10 April 2014


It should come as no surprise that the Maltese honey bee (formally, apis mellifera ruttneri) is a honeybee native to the islands of Malta in the Mediterranean Sea. A cousin of the popular and numerous western honey bee, the Maltese subspecies evolved after the Maltese islands geologically separated from the European mainland.


With a blacker color than most other honeybees, this hearty subspecies is particularly adapted to high temperatures and dry summers. Quite productive, these bees have the single drawback of being quite “defensive.” When a bee is described as “defensive,” . . . well, . . . that translates into behavior that most of us would call quite aggressive. And, because bees can sting, it is wise to respect their . . . defensiveness.


In the early 1990’s, the arch villain in the history of bee disease was introduced to the island of Malta: the varroa mite. This parasite substantially reduced the numbers of the Maltese bees.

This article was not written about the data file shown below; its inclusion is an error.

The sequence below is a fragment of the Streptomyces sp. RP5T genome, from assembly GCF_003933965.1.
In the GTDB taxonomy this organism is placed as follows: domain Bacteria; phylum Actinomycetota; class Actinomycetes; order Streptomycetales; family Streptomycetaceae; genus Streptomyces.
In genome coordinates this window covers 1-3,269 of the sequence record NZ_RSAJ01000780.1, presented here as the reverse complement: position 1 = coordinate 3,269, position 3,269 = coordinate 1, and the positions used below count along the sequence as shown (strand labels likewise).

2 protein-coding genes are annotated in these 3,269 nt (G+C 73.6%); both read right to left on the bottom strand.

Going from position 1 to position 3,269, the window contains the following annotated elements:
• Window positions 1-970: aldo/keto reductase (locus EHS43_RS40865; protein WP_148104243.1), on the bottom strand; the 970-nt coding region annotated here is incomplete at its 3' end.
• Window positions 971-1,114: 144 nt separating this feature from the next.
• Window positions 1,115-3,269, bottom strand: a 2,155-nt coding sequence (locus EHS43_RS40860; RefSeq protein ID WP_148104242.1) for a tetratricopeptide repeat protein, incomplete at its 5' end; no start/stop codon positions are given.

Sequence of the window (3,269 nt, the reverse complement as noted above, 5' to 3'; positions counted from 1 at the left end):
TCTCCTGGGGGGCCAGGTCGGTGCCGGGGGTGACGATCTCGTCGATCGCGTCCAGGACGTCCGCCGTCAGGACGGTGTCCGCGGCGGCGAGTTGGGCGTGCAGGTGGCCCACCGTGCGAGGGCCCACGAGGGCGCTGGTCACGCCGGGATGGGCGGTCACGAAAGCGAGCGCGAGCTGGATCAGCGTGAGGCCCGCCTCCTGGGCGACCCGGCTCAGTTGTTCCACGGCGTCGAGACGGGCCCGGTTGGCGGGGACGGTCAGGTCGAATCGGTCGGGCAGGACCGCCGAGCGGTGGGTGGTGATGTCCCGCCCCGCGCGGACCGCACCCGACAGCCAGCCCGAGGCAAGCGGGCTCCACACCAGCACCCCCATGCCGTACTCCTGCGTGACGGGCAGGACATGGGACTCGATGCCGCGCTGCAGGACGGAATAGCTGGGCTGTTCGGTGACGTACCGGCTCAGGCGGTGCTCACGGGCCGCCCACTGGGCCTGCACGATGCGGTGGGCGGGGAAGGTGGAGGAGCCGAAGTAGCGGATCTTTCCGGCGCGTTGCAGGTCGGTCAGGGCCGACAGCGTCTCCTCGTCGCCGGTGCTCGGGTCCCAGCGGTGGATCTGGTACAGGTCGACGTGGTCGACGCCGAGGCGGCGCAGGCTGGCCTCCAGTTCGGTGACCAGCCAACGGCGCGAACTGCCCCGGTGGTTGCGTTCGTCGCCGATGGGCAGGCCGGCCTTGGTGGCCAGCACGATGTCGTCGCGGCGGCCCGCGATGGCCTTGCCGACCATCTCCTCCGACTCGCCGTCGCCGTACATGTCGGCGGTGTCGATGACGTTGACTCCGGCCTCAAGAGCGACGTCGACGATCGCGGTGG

In response, the much less aggressive, but quite productive, Italian bee, was introduced to the islands to make up for the lost populations of Maltese bees. The Italian honey bee has a good resistance to the varroa mite. The two subspecies, Italian and Maltese, have interbred to form a hybrid which is much more resistant to disease and much less aggressive than the original Maltese bee.

Of course, this endangers the Maltese subspecies, which is being displaced by the new hybrid. However, if you’re a beekeeper, used to the “defensive” behavior of the Maltese bee, this new hybrid, with its good disposition and robust good health, may come as a welcome change.


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